But Oakley disagreed, and nominated Douthirt to be vice mayor. She said the last vice mayor, Housh Ghovaee from District 1, did not serve a full term in the vice mayor position.
The commission voted 3-2 for Douthirt, the newly elected commission members voting in favor.
That decision led Lister to comment, “What we are doing is wrong.” He added, “This is a heck of a way to start out.”
The public comment section of the meeting lasted nearly an hour, and the divisions among the residents were clear. Many of the speakers had positive comments about the coming new developments and urged the new commission to proceed cautiously in making decisions on controversial topics. Some praised the newly elected commissioners and urged them to go ahead with fulfilling their campaign promises.
The audience played a role throughout the meeting proceedings, repeatedly applauding, booing, occasionally shouting comments, and letting their sentiments be known.
The commission wound up putting off all controversial decisions until they had been discussed at a workshop.
Among the items postponed was a motion by Oakley to direct the city clerk to validate petitions by residents opposing the Planned Development District rules, which allowed the proposed new developments to go forward. The petitions had been ruled insufficient by the previous city clerk. City Attorney Thomas Trask warned the commission of the legal hurdles involved in that move.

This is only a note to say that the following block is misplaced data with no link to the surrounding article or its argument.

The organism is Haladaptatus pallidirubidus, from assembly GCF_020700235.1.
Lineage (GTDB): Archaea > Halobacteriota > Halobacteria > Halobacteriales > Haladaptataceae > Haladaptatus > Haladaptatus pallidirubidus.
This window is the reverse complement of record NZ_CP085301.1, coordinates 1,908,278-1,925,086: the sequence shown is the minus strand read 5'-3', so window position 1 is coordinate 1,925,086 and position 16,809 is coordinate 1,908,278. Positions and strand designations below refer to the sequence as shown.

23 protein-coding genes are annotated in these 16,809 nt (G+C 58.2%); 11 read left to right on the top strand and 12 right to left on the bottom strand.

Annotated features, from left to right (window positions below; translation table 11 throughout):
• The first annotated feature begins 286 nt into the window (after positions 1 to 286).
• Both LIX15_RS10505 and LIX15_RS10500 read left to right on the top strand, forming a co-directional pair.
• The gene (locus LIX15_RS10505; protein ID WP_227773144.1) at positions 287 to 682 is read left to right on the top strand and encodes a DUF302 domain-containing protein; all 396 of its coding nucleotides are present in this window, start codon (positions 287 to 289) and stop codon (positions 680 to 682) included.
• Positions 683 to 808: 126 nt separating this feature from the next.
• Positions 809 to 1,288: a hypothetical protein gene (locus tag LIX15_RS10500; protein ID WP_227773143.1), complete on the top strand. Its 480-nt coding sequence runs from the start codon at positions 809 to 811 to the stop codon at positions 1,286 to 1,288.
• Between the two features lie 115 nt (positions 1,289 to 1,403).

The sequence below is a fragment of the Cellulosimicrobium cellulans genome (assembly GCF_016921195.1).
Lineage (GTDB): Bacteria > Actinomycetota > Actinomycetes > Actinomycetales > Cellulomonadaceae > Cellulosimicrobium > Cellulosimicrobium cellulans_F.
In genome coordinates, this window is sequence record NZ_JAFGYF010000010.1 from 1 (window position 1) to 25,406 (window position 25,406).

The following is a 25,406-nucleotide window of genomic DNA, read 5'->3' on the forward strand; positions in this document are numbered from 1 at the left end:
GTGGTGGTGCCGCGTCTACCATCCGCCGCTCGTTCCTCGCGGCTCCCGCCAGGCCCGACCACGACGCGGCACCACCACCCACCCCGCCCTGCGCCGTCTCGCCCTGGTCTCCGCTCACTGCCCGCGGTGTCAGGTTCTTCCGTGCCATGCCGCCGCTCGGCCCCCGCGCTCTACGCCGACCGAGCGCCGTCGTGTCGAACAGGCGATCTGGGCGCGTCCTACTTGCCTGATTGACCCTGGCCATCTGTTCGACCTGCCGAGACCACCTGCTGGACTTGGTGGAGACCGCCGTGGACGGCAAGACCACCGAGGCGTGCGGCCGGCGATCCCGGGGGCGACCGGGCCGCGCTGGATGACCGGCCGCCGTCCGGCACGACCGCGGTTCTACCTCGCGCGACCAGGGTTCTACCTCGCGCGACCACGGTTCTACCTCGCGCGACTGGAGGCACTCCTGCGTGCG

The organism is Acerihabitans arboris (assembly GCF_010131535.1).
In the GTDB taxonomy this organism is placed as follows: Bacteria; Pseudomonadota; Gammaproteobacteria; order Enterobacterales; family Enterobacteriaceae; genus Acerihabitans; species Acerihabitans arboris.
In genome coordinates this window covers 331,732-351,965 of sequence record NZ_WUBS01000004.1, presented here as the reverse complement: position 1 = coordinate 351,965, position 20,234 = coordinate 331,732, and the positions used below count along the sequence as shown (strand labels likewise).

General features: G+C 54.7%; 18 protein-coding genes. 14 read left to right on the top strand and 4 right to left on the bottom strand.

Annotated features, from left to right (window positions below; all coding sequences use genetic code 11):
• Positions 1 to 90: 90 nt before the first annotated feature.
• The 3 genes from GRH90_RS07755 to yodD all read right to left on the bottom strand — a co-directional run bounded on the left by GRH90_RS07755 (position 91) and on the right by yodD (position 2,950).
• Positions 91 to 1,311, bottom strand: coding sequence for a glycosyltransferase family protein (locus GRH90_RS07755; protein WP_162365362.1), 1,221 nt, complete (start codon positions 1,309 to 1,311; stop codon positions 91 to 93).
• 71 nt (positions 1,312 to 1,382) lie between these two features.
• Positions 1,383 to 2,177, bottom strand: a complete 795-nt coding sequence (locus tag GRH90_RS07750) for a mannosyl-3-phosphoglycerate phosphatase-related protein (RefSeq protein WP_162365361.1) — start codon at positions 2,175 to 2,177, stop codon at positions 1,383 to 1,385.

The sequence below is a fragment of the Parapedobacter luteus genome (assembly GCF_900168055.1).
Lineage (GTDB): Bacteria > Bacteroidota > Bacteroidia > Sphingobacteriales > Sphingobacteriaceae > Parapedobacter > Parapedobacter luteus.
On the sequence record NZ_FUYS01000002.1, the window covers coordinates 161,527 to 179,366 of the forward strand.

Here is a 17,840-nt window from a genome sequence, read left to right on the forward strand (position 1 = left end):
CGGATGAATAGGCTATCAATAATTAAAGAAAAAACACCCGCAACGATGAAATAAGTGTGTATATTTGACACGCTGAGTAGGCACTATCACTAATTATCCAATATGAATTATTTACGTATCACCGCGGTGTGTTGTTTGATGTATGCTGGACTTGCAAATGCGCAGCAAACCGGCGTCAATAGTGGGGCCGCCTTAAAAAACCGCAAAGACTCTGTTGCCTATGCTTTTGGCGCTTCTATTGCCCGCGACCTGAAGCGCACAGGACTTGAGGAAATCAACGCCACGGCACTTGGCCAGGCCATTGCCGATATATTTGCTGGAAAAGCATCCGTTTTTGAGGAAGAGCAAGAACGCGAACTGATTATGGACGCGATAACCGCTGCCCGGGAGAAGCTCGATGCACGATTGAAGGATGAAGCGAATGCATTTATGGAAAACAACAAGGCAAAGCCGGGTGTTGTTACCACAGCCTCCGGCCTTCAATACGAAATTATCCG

Oakley also made a motion to terminate City Clerk Crawford, a move she later withdrew after encountering opposition from City Manager Crawford, audience members and fellow commissioners, and comments from the city attorney.
Oakley said Ms. Crawford lacks the qualifications to be a city clerk as she is going to school for certification. She spoke of promoting Deputy Clerk Nick Lewis to the job, or bringing back former City Clerk Aimee Servedio, who resigned under pressure in February.
City Manager Crawford strongly defended City Clerk Crawford, terming the move to fire her “a witch hunt.”
“I’m not defending my wife. I’m defending the city clerk. She’s a good clerk, a damned good clerk,” he said. Also, “she is going to school to get the certification she needs.”